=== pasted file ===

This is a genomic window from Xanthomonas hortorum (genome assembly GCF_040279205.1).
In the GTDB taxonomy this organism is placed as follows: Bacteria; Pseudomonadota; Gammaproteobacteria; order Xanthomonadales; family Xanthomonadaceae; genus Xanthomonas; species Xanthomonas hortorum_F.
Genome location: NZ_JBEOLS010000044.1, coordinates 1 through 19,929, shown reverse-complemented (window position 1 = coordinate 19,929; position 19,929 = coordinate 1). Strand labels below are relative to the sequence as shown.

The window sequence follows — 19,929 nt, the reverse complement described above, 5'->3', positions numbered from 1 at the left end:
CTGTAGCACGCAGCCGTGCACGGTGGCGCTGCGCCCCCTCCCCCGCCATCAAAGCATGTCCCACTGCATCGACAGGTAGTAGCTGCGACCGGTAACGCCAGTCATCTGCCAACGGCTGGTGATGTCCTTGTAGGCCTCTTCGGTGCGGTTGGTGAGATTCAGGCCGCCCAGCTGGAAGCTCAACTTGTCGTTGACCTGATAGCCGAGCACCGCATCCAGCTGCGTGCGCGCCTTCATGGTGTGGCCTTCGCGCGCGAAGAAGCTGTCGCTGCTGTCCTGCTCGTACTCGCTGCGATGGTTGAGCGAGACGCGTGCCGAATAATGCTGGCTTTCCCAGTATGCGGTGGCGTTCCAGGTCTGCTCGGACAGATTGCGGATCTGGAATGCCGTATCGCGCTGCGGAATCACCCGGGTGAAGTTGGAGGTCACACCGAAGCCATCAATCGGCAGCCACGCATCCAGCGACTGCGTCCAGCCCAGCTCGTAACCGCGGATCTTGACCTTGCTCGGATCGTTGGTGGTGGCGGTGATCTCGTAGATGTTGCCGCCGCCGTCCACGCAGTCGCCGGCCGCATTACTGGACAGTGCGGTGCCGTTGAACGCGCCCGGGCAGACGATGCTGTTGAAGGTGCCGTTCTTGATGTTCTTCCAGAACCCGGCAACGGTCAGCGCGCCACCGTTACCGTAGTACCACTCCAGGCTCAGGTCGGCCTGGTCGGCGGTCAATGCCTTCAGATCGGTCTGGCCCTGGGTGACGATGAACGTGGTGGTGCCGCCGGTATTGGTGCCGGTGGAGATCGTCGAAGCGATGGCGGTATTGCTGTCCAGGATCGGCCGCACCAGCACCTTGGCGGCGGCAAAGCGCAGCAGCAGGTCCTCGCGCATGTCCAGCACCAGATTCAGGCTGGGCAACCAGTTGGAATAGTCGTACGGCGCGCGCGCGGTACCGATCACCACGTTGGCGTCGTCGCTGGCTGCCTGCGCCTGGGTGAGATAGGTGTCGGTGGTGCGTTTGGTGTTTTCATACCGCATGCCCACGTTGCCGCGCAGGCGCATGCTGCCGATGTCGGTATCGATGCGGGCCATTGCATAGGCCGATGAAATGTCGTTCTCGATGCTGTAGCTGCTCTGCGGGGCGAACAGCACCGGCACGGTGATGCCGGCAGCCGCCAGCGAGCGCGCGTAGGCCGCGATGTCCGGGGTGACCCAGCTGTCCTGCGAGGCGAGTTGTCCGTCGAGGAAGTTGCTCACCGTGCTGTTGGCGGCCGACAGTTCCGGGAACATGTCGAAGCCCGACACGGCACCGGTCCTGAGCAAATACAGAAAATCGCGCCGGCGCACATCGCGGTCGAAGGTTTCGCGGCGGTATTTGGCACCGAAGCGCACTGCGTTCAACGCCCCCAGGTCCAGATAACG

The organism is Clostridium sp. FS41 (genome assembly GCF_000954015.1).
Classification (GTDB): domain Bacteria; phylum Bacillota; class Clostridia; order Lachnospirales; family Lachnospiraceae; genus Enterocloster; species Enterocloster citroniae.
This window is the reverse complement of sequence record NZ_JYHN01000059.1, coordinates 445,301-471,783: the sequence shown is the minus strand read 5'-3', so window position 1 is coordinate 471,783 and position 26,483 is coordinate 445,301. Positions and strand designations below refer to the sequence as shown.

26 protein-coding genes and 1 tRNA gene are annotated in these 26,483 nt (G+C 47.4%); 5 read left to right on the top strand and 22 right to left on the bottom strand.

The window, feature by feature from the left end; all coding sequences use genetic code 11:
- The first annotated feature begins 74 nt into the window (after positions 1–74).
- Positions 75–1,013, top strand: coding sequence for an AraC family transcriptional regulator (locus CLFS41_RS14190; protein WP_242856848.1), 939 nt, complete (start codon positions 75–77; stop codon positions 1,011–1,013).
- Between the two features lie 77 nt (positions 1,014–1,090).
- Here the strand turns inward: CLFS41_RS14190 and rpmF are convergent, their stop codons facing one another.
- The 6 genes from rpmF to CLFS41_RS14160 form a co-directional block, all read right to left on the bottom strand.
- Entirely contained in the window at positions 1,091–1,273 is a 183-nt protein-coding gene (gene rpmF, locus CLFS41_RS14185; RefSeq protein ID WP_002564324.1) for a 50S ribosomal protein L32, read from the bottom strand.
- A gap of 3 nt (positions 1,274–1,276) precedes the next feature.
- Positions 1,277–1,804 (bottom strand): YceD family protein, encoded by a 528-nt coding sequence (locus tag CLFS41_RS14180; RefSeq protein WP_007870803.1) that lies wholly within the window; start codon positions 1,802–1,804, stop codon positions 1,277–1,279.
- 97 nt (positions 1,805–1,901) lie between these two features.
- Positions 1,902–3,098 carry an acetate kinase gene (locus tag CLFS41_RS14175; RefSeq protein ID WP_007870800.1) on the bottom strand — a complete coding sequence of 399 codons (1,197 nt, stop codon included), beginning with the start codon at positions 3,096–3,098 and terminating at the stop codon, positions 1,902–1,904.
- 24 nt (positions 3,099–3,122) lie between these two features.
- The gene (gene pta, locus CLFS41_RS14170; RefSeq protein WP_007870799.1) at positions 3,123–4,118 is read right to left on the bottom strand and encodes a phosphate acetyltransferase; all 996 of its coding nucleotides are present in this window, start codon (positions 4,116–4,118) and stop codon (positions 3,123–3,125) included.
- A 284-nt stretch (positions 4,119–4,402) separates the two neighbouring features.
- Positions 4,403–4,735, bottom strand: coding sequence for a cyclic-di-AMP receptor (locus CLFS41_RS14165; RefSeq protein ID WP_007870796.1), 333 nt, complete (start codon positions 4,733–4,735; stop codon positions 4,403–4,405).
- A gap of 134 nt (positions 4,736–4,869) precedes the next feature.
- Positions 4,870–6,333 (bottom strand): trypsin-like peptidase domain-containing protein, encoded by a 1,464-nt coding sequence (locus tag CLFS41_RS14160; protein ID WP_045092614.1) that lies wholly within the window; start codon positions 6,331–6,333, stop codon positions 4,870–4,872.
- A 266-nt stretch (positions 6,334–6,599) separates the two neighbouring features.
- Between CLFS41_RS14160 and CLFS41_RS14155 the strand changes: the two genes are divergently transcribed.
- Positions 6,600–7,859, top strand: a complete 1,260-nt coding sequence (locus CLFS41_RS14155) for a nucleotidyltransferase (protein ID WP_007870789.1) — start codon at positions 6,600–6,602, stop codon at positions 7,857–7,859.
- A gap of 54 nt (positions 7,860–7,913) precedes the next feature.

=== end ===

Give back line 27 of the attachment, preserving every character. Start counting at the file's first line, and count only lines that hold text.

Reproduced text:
- A 266-nt stretch (positions 6,334–6,599) separates the two neighbouring features.